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chap, vii AT SACRED SPRINGS 117

Not only are offerings made to rivers by generals, who wish to cross them,1 but rivers possess their own priests or revert), and sacrifices and dedications are made to them.2 There are even suggestions in myth that at one time the practice of offering human sacrifices to rivers was not unknown.3 Greek literature and mythology are full of Acheloos and the river gods.4

The reason for the sanctity of rivers in Greece is largely to be sought in the value naturally attaching to water in a dry and thirsty land, and also perhaps to marked characteristics

Ditt. Syll. 600 a; Museo Italico, iii. 657, quoted Rouse, Greek Votive Offerings, p. 12, n. 2.

1 E.g. Herodotos vi. 76, vii. 54, vii. 113; Lukian, Alex. 47; Plutarch, Lucullus 24.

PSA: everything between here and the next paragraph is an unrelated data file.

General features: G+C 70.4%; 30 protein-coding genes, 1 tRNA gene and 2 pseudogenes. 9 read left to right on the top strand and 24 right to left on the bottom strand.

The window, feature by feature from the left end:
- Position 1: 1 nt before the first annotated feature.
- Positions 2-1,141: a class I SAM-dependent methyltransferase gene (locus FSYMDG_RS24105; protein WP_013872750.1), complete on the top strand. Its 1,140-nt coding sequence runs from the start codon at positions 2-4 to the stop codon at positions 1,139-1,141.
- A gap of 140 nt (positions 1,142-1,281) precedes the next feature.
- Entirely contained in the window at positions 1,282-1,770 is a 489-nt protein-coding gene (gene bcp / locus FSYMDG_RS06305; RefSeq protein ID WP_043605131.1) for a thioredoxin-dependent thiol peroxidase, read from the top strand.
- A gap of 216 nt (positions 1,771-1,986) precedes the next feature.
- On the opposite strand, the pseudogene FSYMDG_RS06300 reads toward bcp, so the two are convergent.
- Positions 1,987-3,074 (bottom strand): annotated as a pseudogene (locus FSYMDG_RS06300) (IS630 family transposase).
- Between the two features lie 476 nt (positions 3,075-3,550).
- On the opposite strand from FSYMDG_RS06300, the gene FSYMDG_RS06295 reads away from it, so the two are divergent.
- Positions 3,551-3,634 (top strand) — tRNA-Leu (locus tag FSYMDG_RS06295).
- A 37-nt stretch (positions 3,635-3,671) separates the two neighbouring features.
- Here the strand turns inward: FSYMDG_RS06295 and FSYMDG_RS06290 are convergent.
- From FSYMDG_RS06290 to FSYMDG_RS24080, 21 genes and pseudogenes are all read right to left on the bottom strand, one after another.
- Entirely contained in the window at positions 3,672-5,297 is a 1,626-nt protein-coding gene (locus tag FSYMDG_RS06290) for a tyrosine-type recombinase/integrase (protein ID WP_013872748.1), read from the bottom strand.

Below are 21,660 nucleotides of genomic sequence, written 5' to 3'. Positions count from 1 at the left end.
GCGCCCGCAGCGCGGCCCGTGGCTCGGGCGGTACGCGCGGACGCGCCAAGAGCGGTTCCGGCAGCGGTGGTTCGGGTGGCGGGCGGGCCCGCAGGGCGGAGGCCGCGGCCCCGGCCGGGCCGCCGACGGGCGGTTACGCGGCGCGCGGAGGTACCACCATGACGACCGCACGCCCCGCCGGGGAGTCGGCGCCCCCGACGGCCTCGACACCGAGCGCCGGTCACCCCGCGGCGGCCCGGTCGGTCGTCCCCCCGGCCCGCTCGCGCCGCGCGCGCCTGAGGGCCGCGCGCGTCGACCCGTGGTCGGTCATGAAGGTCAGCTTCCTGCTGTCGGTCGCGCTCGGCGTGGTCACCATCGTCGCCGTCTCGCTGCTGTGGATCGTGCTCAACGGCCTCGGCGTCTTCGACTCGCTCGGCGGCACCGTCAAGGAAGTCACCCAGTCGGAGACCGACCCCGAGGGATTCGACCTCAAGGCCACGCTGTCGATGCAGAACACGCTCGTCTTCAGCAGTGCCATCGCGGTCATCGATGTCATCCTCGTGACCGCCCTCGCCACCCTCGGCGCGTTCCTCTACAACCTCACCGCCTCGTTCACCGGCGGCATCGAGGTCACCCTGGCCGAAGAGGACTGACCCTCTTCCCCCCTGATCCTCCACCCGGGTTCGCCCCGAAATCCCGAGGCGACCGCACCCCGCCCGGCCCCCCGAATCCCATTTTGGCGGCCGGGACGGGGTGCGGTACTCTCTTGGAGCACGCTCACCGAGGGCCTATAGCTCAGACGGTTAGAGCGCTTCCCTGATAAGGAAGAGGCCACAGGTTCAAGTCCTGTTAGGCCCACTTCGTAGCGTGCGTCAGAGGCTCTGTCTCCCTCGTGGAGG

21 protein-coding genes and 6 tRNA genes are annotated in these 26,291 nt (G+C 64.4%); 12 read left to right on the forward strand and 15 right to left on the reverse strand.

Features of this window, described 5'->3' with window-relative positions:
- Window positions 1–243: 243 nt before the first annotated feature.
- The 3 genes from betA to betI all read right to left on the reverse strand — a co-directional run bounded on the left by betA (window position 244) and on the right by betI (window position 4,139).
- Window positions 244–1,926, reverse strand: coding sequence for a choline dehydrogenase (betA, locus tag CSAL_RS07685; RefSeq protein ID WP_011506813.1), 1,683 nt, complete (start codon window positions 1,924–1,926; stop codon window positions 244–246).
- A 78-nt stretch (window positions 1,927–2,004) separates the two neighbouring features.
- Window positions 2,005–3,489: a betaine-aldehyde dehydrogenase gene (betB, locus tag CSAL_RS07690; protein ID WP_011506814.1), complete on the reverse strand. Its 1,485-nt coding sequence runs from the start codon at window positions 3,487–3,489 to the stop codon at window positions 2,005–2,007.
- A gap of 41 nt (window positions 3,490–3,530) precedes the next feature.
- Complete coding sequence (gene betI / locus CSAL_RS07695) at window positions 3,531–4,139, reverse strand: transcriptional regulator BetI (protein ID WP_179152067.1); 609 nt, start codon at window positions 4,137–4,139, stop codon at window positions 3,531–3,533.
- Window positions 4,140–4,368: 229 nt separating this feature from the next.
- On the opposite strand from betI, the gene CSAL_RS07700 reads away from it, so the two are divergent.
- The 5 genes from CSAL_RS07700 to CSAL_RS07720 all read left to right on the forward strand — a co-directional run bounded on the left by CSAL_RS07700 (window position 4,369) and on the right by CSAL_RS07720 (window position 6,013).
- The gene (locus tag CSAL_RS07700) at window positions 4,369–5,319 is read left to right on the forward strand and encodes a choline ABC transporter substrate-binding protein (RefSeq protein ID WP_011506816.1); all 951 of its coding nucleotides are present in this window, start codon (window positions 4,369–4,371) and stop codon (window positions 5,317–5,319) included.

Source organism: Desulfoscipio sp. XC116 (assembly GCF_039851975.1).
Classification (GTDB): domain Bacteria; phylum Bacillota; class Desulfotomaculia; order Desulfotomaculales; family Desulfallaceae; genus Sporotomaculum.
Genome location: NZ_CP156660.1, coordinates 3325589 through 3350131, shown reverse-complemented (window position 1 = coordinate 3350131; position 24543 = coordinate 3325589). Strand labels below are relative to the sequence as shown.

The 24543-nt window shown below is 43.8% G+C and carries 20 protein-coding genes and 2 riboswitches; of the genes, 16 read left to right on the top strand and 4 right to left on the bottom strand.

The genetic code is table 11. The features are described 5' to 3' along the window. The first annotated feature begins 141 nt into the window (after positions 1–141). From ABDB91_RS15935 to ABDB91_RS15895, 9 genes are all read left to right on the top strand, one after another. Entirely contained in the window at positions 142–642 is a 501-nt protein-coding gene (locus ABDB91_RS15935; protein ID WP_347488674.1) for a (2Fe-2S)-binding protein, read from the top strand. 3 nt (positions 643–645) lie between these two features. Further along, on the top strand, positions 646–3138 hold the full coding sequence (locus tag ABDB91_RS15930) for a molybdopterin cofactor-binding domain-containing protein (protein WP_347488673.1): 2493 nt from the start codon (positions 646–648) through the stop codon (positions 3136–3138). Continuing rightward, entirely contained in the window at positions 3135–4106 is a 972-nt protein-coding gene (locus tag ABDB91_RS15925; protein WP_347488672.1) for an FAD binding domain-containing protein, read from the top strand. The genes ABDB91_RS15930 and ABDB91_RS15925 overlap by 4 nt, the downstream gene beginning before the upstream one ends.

2 Iliad xi. 727, v. 77, xxi. 130, xxiii. 146 ; Pindar, Pyth. xii. 27 ; Pausanias iv. 3. 10 ; Herodotos viii. 138 ; Diodoros iv. 23. 4. Dedi­cations to rivers, J.H.S. xxv. p. 60, No. 22; C.I.G. 3700; Galatian and Phrygian inscriptions, J.H.S. xix. p. 76, Nos. 31, 32; B.C.H. xxv. p. 328; Kerkyra, I.G.A. 347. At Chalkedon a river cult apparently gave the name Trord/uos to one of the months, J.H.S. vii. p. 154. The river-god figures frequently on coins.

3 Pausanias vii. 21. 1-5, ix. 33. 4, vii. 19. 4, vii. 20. I; Frazer, Pausanias, v. p. 143.

4 Acheloos is the river-god far excellence. "Acheloum generaliter propter antiquitatem fluminis omnem aquam veteres vocabant," Servius, Georg. i. 9 ; cf. Ephoros ap. Macrobium, Sat. v. 18, F. H. G. i. p. 239. That is why the Megarians dedicated an altar to Acheloos in the place where they diverted the waters of a stream, Paus. i. 41. 2. For the worship of Acheloos at Oropos, Athens, Mykonos, Mantineia, Rhodes, Sicily and Greece in general, see Frazer, Pausanias, i. p. 527, and references.

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